Today’s question from the Georgia Climate Project Roadmap discusses the importance of understanding the risks that we are likely to see from extreme weather on urban and rural infrastructure. This could include changes in the frequency or severity of tropical storms, increases in flooding and the impact on roads, manure lagoons, etc. and higher temperatures and how that might affect power production.

30. How will climate change in Georgia create risks that impact urban and rural infrastructure and the resilience of human populations?

Why this question is important: Extreme weather and longer-term changes in climate can significantly affect the resilience of infrastructure to external influences (Neumann et al. 2015; Bell et al. 2016). Given the reliance of communities on functional energy, water, and transportation infrastructure, disruptions to infrastructure systems could have a negative impact on human population resilience. The consequences of potential disruptions would vary in urban and rural areas, and by the connectivity and interdependence of the infrastructure systems (Olsen 2015). For example, increasing droughts could have significant effects on human health and community well-being. Roads or railroads disrupted due to storm-related impacts could affect personal mobility, economic supply chains, and the ability to access affected areas. Research would help build understanding about the linkages between expected climate change-related risks and the critical infrastructure and population support systems that form the basis of the quality of life for Georgia’s citizens.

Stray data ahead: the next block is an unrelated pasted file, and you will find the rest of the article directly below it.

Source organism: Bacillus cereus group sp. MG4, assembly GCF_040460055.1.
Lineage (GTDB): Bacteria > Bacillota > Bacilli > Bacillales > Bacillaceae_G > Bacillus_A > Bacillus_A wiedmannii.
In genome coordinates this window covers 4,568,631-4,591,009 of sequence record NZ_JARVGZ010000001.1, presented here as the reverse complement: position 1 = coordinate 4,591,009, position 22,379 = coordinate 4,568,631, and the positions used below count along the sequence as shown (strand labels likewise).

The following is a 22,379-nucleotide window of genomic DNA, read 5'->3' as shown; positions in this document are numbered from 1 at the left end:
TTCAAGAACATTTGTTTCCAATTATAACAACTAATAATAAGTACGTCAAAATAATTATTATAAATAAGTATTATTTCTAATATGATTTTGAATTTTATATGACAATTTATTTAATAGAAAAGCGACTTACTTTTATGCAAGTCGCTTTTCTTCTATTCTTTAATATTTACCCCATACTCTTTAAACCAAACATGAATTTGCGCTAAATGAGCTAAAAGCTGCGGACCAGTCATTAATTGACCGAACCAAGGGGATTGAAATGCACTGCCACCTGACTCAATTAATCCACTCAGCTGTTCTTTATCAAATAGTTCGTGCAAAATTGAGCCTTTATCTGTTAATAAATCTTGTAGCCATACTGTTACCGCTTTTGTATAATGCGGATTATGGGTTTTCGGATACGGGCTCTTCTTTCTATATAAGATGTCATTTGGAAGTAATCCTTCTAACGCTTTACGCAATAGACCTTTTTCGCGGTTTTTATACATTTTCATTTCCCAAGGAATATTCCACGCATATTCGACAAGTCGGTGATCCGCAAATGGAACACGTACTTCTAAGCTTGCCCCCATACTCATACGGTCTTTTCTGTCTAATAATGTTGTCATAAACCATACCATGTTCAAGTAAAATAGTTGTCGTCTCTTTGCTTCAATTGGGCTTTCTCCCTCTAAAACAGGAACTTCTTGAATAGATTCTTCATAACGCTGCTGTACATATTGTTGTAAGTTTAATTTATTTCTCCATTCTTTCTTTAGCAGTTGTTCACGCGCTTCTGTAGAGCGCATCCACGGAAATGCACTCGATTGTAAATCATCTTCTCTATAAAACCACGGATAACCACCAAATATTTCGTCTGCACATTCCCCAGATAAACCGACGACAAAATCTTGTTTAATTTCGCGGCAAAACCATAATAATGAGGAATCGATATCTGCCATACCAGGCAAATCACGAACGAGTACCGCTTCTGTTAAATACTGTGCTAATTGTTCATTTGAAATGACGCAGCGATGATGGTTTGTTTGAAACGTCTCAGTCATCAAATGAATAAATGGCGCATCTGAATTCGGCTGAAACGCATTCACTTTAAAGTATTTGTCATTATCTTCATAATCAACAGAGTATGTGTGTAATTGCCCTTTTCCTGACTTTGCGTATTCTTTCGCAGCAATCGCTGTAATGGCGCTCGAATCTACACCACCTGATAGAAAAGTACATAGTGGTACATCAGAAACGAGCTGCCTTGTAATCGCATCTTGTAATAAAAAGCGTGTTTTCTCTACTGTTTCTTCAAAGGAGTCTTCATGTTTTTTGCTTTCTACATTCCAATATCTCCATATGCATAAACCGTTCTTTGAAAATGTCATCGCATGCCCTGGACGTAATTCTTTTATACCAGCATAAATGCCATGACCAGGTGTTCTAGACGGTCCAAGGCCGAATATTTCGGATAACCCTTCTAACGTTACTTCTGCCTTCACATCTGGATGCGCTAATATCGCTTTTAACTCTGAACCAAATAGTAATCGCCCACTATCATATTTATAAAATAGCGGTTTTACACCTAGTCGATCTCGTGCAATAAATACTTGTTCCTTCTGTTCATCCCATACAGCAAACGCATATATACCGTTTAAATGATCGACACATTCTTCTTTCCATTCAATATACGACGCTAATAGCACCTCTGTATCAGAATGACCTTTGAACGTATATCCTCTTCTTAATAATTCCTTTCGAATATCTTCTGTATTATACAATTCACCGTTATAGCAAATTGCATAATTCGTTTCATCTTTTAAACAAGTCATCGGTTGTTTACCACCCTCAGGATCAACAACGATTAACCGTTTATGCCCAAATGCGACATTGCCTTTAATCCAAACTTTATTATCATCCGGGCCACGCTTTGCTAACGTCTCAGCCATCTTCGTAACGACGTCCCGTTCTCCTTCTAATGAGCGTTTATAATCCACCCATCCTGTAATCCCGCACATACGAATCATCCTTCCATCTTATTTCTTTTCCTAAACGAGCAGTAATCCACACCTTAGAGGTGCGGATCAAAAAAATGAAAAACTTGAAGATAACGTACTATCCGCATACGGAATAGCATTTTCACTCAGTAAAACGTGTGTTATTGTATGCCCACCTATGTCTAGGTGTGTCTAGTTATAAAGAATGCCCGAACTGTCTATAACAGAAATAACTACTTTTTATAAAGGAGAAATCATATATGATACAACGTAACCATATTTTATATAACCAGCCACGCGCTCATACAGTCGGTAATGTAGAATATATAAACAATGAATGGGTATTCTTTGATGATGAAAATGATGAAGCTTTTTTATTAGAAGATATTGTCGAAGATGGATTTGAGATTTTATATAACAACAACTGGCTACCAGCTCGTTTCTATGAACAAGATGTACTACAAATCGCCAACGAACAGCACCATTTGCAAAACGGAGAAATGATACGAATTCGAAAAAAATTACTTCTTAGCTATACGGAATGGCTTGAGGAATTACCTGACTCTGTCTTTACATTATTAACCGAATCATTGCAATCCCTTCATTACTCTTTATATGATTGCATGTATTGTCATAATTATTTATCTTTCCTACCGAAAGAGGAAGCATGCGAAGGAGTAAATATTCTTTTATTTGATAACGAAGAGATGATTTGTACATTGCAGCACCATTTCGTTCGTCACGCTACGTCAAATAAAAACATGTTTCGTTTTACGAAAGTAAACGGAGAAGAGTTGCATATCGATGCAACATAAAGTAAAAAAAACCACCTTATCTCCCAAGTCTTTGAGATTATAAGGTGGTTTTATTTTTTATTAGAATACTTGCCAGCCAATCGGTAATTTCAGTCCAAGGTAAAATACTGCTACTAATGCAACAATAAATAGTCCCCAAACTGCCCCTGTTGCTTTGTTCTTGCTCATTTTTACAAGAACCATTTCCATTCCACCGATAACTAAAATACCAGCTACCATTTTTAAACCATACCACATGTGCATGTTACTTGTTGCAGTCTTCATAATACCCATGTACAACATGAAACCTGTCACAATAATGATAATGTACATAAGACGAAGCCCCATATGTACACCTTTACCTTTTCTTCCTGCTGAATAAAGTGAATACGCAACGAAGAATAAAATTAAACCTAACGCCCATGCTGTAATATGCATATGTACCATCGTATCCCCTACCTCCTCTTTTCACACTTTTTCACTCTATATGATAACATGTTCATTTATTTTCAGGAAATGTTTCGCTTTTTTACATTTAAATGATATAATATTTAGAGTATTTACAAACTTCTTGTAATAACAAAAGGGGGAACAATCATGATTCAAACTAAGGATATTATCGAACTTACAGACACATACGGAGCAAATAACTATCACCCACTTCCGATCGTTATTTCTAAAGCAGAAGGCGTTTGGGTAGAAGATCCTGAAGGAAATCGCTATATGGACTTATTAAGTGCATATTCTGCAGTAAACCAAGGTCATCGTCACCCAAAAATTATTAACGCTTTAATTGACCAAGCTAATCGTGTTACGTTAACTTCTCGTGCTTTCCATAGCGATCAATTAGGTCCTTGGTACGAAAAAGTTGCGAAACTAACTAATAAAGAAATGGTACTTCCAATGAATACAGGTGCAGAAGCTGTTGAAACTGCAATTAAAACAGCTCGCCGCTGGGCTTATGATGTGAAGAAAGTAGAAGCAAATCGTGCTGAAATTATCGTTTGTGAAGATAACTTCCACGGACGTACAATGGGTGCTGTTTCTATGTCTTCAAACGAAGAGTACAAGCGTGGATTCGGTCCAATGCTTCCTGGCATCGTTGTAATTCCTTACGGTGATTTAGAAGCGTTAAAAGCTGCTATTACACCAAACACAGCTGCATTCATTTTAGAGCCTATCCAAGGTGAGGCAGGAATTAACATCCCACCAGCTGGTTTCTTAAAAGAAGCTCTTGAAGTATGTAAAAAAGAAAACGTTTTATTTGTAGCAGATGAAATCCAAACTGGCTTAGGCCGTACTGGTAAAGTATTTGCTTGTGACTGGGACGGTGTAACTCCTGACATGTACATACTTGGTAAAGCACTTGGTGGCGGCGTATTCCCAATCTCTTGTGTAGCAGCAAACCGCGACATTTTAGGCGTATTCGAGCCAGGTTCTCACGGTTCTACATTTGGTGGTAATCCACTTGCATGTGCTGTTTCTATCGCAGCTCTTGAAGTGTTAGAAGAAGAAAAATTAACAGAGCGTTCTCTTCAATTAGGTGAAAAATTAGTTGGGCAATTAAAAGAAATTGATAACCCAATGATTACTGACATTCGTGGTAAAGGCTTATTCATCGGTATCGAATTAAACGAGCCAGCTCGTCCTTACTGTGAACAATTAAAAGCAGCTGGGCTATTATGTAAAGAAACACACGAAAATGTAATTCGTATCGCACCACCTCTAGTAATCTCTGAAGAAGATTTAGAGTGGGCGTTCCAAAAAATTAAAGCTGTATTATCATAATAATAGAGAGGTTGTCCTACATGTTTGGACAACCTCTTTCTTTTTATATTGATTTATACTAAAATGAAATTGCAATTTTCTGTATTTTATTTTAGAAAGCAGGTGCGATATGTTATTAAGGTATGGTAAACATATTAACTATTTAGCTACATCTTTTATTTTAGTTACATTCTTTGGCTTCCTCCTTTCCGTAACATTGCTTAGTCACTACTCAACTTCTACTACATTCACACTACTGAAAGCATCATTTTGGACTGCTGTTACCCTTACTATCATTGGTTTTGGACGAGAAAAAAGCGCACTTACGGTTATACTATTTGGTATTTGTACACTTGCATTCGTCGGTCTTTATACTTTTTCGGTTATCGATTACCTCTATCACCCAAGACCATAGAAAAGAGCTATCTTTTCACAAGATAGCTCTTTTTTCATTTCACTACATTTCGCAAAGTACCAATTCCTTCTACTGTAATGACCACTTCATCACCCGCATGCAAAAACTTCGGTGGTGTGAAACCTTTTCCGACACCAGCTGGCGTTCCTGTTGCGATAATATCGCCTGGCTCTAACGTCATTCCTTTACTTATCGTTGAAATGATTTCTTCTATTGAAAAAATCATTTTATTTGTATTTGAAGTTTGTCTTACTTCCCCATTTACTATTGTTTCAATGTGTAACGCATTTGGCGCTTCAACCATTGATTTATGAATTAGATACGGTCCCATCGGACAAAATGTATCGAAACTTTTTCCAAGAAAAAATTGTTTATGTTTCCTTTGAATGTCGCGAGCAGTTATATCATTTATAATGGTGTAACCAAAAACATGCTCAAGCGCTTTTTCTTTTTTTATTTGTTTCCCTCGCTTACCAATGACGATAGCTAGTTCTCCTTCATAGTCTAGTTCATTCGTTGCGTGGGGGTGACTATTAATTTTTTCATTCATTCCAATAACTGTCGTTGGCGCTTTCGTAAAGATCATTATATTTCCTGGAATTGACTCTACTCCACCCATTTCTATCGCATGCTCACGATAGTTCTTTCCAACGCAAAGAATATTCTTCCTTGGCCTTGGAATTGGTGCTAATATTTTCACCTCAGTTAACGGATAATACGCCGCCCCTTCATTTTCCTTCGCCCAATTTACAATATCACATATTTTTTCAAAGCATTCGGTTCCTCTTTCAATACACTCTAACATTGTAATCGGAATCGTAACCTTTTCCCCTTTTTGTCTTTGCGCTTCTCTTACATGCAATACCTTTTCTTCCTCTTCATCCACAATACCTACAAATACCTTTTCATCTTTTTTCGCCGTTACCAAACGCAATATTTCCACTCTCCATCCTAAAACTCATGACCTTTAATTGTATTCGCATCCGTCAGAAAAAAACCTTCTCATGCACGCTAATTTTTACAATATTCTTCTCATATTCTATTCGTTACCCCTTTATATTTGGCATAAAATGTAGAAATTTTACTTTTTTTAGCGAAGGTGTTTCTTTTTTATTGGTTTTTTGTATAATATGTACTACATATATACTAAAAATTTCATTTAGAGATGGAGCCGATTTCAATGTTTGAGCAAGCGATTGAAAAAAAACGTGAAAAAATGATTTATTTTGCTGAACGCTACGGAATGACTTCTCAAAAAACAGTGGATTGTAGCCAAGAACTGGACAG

Flooded field in eastern North Carolina. Source: The Packer